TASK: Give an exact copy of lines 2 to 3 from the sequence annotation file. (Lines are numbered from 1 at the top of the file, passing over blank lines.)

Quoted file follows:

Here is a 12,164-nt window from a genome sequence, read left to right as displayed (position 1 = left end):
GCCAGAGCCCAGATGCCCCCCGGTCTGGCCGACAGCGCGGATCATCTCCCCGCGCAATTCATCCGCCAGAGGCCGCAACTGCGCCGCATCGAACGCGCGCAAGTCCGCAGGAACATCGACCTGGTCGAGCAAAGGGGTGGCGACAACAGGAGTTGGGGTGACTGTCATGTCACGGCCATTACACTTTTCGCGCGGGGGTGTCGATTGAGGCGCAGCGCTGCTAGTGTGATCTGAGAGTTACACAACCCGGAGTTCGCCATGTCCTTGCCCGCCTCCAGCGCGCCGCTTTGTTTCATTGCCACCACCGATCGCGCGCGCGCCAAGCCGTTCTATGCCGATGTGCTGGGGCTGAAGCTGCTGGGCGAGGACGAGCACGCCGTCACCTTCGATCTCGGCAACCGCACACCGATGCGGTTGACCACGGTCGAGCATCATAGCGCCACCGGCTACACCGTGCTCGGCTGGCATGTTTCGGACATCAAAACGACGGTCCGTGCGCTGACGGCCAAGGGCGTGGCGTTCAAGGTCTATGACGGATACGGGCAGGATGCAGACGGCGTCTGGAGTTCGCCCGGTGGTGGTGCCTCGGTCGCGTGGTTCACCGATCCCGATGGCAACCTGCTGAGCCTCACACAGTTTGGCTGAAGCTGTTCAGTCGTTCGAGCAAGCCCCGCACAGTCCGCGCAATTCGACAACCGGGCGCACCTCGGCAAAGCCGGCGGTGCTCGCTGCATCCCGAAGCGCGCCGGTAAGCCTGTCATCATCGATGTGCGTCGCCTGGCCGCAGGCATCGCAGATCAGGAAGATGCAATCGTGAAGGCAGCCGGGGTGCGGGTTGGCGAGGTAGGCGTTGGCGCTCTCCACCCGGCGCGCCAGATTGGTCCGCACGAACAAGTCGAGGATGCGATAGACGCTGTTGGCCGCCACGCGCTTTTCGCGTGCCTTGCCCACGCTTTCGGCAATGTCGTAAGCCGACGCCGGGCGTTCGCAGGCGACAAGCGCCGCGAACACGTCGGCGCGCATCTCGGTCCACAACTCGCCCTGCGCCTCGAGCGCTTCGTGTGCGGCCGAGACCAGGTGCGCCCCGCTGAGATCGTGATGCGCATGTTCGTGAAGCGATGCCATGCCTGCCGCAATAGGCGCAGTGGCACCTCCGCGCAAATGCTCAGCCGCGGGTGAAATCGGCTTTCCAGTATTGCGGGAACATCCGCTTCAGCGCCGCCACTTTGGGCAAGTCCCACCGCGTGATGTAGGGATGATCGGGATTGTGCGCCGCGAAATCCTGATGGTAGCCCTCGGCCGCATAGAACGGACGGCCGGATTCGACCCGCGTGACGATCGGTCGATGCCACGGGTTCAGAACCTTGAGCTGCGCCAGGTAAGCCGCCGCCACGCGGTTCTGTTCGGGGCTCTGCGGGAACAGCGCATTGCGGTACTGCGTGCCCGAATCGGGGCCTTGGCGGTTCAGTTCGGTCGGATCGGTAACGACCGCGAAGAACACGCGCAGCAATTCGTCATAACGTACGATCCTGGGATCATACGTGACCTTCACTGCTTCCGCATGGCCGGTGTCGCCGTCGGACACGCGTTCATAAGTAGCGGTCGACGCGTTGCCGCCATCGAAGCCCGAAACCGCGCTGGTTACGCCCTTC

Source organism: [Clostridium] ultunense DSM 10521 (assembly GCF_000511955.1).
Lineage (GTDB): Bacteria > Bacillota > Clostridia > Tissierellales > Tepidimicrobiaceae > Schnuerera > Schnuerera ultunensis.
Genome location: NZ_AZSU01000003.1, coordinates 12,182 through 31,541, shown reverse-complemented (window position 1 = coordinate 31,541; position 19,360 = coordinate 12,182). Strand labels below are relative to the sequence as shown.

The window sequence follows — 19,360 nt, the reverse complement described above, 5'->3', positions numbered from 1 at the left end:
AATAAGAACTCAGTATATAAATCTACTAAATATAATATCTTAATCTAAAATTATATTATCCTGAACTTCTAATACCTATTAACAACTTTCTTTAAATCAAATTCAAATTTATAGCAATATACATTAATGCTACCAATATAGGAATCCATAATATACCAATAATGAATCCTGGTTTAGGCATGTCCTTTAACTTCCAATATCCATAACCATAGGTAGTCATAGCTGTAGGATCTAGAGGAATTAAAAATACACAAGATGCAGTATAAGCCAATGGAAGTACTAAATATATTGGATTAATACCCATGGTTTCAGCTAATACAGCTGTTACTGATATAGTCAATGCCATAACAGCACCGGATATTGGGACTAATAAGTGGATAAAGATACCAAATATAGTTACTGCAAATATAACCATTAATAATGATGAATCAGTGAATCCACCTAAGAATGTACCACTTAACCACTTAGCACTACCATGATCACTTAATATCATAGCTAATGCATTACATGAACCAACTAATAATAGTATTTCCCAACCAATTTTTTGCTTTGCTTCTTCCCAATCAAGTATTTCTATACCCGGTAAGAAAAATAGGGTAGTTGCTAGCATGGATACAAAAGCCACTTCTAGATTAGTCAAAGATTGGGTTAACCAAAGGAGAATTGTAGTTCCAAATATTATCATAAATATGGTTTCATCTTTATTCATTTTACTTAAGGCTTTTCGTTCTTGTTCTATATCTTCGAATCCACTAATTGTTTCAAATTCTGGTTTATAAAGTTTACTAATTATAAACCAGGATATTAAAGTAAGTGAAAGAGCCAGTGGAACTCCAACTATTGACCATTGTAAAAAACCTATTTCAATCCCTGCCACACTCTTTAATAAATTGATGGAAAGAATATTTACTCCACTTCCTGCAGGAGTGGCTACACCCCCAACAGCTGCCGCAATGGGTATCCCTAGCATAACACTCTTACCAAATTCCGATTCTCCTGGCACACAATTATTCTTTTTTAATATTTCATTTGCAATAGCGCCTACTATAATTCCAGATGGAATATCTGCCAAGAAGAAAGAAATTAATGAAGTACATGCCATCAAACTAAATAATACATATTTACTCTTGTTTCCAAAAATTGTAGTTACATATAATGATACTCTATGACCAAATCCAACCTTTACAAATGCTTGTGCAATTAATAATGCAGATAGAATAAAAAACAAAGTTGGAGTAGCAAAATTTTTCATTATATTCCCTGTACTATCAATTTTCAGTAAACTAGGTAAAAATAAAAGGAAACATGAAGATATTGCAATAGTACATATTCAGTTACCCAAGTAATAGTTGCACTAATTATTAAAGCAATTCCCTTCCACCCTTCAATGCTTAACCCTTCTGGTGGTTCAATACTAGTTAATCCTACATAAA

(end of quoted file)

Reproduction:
GCCAGAGCCCAGATGCCCCCCGGTCTGGCCGACAGCGCGGATCATCTCCCCGCGCAATTCATCCGCCAGAGGCCGCAACTGCGCCGCATCGAACGCGCGCAAGTCCGCAGGAACATCGACCTGGTCGAGCAAAGGGGTGGCGACAACAGGAGTTGGGGTGACTGTCATGTCACGGCCATTACACTTTTCGCGCGGGGGTGTCGATTGAGGCGCAGCGCTGCTAGTGTGATCTGAGAGTTACACAACCCGGAGTTCGCCATGTCCTTGCCCGCCTCCAGCGCGCCGCTTTGTTTCATTGCCACCACCGATCGCGCGCGCGCCAAGCCGTTCTATGCCGATGTGCTGGGGCTGAAGCTGCTGGGCGAGGACGAGCACGCCGTCACCTTCGATCTCGGCAACCGCACACCGATGCGGTTGACCACGGTCGAGCATCATAGCGCCACCGGCTACACCGTGCTCGGCTGGCATGTTTCGGACATCAAAACGACGGTCCGTGCGCTGACGGCCAAGGGCGTGGCGTTCAAGGTCTATGACGGATACGGGCAGGATGCAGACGGCGTCTGGAGTTCGCCCGGTGGTGGTGCCTCGGTCGCGTGGTTCACCGATCCCGATGGCAACCTGCTGAGCCTCACACAGTTTGGCTGAAGCTGTTCAGTCGTTCGAGCAAGCCCCGCACAGTCCGCGCAATTCGACAACCGGGCGCACCTCGGCAAAGCCGGCGGTGCTCGCTGCATCCCGAAGCGCGCCGGTAAGCCTGTCATCATCGATGTGCGTCGCCTGGCCGCAGGCATCGCAGATCAGGAAGATGCAATCGTGAAGGCAGCCGGGGTGCGGGTTGGCGAGGTAGGCGTTGGCGCTCTCCACCCGGCGCGCCAGATTGGTCCGCACGAACAAGTCGAGGATGCGATAGACGCTGTTGGCCGCCACGCGCTTTTCGCGTGCCTTGCCCACGCTTTCGGCAATGTCGTAAGCCGACGCCGGGCGTTCGCAGGCGACAAGCGCCGCGAACACGTCGGCGCGCATCTCGGTCCACAACTCGCCCTGCGCCTCGAGCGCTTCGTGTGCGGCCGAGACCAGGTGCGCCCCGCTGAGATCGTGATGCGCATGTTCGTGAAGCGATGCCATGCCTGCCGCAATAGGCGCAGTGGCACCTCCGCGCAAATGCTCAGCCGCGGGTGAAATCGGCTTTCCAGTATTGCGGGAACATCCGCTTCAGCGCCGCCACTTTGGGCAAGTCCCACCGCGTGATGTAGGGATGATCGGGATTGTGCGCCGCGAAATCCTGATGGTAGCCCTCGGCCGCATAGAACGGACGGCCGGATTCGACCCGCGTGACGATCGGTCGATGCCACGGGTTCAGAACCTTGAGCTGCGCCAGGTAAGCCGCCGCCACGCGGTTCTGTTCGGGGCTCTGCGGGAACAGCGCATTGCGGTACTGCGTGCCCGAATCGGGGCCTTGGCGGTTCAGTTCGGTCGGATCGGTAACGACCGCGAAGAACACGCGCAGCAATTCGTCATAACGTACGATCCTGGGATCATACGTGACCTTCACTGCTTCCGCATGGCCGGTGTCGCCGTCGGACACGCGTTCATAAGTAGCGGTCGACGCGTTGCCGCCATCGAAGCCCGAAACCGCGCTGGTTACGCCCTTC

Source organism: [Clostridium] ultunense DSM 10521 (assembly GCF_000511955.1).